A 91-year-old pensioner who became paralysed because of a spinal tumour has proved age is but a number after amazing doctors by coming through surgery to learn to walk again.
Gudrun Hopper, who lives in Far Headingley, underwent a four-and-a-half hour procedure at Leeds General Infirmary in February after being diagnosed with a benign tumour that was pressing on her spinal cord.
The great grandmother of seven described surgery as her “last chance” at life after seeing herself deteriorate over recent years due to the tumour which caused her to lose all feeling in her feet.
Doctors have lauded her story as evidence that, health permitting, surgery should never be discounted simply due to a patient’s age.
LGI’s neurosurgery team has operated on just 17 patients aged 90 and over since 2007 – Mrs Hopper, who turns 92 next month, is the oldest.
Mrs Hopper, who retired as a dentist back in 1986, said: “It was the last straw. If I didn’t have the operation I would just have gone worse and worse.
“I was very keen because it was like my last chance.
“I think if you are ready and fit, age shouldn’t be a barrier. My heart and lungs are very good.
“In my eyes I thought it was very advisable.”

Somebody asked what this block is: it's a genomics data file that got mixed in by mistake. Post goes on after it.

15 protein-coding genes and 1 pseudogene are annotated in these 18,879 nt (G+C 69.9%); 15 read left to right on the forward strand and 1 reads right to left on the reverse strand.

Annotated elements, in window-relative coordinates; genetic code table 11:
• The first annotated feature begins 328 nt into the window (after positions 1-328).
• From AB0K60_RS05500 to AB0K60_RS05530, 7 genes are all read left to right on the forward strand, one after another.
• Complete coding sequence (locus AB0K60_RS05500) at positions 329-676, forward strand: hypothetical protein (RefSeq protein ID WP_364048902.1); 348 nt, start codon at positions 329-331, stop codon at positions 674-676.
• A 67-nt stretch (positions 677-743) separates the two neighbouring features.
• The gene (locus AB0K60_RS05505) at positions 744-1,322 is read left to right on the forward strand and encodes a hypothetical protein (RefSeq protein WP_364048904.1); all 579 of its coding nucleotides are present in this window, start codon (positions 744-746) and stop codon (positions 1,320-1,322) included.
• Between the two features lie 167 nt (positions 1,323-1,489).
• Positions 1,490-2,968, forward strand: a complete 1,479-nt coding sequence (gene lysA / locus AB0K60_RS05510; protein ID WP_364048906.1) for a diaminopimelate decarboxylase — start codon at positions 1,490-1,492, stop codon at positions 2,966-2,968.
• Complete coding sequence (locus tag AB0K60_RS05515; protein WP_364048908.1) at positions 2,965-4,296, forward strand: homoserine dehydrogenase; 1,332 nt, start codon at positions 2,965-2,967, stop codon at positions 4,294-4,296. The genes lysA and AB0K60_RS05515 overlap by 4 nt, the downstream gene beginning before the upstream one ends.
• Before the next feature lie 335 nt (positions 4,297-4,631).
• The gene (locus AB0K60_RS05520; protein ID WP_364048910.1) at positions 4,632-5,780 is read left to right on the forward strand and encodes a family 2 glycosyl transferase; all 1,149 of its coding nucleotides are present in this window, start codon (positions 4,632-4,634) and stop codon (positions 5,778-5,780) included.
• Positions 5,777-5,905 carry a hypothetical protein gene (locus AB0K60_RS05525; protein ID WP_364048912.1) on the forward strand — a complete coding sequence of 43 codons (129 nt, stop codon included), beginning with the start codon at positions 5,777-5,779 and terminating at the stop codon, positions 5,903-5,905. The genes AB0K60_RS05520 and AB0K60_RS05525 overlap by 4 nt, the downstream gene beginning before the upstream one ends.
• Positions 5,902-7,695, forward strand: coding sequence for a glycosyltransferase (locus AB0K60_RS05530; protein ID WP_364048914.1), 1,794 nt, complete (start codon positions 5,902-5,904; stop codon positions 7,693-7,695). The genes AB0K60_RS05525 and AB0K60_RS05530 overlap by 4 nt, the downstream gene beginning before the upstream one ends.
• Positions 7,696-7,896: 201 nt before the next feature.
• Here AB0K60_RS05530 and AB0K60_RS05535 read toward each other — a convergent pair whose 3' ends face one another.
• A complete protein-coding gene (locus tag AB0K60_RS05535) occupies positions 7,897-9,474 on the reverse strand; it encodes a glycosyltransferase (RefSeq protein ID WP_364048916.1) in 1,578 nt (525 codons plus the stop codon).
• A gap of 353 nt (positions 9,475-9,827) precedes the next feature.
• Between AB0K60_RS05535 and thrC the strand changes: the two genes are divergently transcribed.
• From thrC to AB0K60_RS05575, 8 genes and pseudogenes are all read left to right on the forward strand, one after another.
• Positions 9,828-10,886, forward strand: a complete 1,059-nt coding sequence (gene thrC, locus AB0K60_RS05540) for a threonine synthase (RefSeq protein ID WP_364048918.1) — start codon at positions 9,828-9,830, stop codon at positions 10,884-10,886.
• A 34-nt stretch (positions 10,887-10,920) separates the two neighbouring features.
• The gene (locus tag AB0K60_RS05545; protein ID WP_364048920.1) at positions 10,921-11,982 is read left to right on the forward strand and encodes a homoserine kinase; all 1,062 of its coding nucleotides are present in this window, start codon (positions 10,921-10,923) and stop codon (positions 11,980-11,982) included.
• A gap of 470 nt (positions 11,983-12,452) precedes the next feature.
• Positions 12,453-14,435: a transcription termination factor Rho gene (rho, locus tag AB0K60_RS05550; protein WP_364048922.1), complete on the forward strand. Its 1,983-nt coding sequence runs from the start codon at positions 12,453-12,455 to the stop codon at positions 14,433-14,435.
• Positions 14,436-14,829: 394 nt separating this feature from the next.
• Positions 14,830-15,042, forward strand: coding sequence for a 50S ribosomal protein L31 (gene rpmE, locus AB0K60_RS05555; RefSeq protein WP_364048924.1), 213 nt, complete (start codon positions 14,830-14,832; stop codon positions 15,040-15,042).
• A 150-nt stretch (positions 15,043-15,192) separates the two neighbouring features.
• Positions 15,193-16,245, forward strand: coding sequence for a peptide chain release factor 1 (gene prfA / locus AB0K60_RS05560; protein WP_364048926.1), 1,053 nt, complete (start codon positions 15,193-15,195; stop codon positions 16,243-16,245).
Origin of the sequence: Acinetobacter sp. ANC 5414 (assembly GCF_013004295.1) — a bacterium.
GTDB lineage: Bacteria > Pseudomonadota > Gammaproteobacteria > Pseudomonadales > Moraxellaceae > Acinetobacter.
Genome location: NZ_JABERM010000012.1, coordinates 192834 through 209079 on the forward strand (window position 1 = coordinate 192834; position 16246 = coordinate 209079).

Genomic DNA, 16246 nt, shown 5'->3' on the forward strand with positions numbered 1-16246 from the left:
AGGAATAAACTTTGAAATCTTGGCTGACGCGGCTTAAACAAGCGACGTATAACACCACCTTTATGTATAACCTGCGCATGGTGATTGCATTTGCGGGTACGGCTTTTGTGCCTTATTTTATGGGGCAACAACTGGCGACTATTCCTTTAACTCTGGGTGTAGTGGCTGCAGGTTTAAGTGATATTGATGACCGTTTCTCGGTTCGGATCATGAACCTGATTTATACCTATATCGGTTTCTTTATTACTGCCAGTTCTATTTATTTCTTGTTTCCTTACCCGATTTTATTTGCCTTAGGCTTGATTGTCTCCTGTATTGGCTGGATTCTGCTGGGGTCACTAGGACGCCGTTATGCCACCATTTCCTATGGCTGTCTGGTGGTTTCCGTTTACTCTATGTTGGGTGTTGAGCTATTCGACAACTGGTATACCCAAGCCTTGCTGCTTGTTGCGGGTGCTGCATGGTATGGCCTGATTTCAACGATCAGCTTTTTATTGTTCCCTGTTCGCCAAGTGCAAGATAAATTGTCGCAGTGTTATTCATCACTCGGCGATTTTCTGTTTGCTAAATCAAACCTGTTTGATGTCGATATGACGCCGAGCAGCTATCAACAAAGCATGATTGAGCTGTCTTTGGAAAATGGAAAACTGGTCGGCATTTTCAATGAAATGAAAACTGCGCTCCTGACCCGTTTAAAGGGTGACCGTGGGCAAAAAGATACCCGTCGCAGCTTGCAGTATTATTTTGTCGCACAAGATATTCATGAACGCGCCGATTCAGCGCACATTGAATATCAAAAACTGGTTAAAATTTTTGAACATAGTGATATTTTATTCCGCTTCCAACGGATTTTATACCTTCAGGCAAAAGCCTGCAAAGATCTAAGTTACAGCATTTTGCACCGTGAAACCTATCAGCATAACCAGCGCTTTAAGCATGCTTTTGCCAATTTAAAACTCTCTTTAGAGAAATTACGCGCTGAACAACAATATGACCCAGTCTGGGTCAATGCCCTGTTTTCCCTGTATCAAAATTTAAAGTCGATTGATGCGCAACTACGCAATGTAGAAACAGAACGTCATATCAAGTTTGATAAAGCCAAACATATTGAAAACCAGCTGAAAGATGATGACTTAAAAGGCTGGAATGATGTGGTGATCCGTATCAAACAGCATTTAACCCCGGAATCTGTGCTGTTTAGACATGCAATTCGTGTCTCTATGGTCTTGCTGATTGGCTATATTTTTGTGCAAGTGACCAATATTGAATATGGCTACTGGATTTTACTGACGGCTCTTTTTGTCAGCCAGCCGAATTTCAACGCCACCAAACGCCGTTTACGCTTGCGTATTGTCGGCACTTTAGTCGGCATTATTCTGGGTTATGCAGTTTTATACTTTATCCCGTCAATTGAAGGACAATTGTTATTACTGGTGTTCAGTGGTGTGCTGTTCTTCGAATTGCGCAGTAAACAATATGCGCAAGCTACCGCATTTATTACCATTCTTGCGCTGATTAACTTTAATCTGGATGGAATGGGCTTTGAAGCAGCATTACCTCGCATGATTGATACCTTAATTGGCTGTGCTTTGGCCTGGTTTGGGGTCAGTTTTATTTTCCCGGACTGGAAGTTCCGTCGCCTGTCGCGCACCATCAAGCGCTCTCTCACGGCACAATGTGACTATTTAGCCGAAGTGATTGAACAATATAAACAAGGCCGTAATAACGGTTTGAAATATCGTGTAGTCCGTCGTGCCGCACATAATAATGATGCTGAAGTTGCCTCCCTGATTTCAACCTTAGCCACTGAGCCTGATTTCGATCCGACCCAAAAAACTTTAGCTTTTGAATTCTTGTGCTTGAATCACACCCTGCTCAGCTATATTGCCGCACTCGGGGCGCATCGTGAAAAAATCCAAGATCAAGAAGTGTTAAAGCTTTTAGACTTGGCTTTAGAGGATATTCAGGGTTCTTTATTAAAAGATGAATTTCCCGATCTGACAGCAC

Mrs Hopper’s condition had deteriorated over three to four years, after she initially started feeling cold and suffering pins and needles in her feet.
But it was only recently that the cause of her problems was detected after a series of tests.
She said: “I have been in extremely good health all through my life and this sort of came out of the blue. They said it was a slow growing tumour and it’s been there a long time.
“I’m very, very grateful the surgery was done. I’m much better and now I’m practically without pain.”
When she started seeing consultant neurosurgeon Deb Pal, who works at the LGI, she had experienced around six months of “near total paralysis” because of the 3.5cm non-cancerous tumour.
He operated, cutting through muscles in her back to expose the spinal cord before gently peeling the tumour away to avoid causing any serious damage to her nerves.
Within three months Mrs Hopper had regained full power in her legs – the extent of her recovery amazing doctors.
“Often people feel that if you are elderly you shouldn’t have any intervention as the risks outweigh the benefits, and that’s not always true,” Mr Pal said.
“Age should not be the only criteria – the fact that such a significant improvement has occurred shows this to be the case.
“We are talking not just a mild weakness, and we are talking someone who has made a near total recovery.”